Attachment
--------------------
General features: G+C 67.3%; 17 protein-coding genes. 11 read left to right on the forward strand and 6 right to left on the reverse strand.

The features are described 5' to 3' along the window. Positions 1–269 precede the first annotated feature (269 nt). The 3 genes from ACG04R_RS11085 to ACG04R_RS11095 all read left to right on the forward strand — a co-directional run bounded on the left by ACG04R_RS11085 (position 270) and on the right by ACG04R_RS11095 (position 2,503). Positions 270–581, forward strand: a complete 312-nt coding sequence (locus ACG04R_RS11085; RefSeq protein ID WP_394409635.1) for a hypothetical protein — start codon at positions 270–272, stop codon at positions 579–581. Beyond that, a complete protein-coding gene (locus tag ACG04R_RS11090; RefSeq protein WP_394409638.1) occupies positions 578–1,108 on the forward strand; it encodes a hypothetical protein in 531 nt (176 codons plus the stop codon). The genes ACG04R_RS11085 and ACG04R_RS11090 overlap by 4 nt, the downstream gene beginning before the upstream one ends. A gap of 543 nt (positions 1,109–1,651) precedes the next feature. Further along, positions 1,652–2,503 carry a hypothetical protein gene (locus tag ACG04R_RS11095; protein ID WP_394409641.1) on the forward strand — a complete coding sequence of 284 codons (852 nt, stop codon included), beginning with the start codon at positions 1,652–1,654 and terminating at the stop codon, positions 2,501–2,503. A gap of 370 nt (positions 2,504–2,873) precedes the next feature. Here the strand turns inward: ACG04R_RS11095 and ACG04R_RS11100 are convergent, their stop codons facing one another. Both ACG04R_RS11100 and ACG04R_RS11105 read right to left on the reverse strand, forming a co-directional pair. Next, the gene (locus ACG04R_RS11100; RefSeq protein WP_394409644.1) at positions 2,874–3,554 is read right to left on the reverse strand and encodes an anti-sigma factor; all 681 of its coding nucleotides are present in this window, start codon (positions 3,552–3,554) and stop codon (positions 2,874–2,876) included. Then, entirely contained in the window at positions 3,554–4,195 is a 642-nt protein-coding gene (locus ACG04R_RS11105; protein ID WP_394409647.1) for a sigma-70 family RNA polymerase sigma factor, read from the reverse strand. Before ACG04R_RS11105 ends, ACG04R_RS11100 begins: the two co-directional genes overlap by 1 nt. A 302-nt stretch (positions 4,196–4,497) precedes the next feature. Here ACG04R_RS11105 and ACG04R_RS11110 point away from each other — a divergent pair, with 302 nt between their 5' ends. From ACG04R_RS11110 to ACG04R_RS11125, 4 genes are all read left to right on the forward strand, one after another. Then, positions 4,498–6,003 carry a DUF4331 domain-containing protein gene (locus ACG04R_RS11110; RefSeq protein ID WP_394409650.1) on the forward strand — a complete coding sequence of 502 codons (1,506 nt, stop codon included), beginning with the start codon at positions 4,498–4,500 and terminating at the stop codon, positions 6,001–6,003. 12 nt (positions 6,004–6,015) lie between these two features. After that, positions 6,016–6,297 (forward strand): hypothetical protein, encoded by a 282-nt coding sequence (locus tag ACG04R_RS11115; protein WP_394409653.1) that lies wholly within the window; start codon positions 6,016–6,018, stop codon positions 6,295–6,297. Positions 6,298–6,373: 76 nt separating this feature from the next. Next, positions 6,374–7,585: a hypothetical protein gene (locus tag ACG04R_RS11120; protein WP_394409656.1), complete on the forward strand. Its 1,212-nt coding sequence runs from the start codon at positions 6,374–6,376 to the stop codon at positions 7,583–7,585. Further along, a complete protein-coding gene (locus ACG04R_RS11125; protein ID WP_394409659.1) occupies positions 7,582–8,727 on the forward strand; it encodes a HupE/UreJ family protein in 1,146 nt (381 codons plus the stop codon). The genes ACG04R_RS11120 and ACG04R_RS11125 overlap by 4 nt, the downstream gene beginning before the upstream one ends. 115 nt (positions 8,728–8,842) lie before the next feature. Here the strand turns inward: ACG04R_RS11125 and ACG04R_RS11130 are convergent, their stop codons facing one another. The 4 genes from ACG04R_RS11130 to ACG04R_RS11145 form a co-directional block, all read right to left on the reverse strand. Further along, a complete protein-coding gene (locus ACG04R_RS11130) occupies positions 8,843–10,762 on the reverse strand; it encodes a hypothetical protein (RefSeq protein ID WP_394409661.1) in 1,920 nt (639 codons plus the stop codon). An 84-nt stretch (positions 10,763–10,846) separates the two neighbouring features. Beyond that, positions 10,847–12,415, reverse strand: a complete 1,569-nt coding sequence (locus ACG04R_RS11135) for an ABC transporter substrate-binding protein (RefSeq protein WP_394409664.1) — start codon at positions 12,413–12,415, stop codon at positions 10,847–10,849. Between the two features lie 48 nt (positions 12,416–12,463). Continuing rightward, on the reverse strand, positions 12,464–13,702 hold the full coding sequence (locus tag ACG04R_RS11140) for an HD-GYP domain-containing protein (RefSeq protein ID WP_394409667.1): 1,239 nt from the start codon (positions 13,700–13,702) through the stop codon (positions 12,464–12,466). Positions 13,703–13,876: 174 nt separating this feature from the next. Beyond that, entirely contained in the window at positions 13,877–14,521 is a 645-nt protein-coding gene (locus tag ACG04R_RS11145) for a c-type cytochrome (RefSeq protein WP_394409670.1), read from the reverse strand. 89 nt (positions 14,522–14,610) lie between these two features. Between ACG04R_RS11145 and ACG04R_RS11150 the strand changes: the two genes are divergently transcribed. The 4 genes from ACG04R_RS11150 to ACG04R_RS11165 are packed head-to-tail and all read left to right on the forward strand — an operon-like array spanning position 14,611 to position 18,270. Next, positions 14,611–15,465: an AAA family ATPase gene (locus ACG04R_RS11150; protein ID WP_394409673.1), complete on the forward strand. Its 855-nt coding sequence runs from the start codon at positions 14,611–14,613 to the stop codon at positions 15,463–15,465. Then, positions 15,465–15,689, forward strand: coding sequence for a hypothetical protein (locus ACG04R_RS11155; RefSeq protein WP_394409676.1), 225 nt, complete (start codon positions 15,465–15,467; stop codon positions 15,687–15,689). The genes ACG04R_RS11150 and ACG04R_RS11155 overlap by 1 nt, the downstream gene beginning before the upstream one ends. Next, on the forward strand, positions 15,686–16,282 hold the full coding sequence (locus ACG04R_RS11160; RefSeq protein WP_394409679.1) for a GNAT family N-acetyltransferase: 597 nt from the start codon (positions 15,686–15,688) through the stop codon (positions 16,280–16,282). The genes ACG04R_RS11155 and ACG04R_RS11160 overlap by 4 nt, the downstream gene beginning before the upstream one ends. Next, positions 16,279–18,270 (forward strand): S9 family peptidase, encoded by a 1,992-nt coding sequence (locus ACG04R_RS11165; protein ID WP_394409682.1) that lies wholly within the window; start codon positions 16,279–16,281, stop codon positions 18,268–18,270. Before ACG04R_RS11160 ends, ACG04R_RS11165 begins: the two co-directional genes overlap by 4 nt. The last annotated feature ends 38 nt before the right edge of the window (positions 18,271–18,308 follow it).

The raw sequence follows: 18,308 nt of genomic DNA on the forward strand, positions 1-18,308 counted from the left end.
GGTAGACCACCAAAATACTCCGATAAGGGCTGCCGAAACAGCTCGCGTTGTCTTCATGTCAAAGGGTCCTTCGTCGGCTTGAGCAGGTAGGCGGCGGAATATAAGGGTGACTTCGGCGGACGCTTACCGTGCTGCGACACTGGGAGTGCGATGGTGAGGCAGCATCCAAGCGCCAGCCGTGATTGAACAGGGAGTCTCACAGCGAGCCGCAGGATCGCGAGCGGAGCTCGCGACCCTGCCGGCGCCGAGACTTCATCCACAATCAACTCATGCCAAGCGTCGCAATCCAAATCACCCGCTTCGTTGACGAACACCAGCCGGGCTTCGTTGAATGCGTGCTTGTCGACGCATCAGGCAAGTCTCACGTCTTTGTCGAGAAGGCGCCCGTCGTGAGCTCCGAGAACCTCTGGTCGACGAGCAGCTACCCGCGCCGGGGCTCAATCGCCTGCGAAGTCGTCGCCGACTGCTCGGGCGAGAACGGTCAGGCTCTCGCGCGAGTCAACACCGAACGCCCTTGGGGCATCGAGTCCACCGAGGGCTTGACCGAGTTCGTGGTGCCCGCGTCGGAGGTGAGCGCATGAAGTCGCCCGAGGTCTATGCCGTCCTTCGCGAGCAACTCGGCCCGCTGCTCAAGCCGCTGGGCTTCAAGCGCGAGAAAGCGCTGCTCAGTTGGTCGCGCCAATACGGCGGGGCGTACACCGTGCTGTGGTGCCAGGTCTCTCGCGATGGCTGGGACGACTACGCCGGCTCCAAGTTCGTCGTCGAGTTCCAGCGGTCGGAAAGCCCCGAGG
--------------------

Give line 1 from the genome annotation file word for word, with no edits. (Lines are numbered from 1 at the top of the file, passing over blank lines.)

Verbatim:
General features: G+C 67.3%; 17 protein-coding genes. 11 read left to right on the forward strand and 6 right to left on the reverse strand.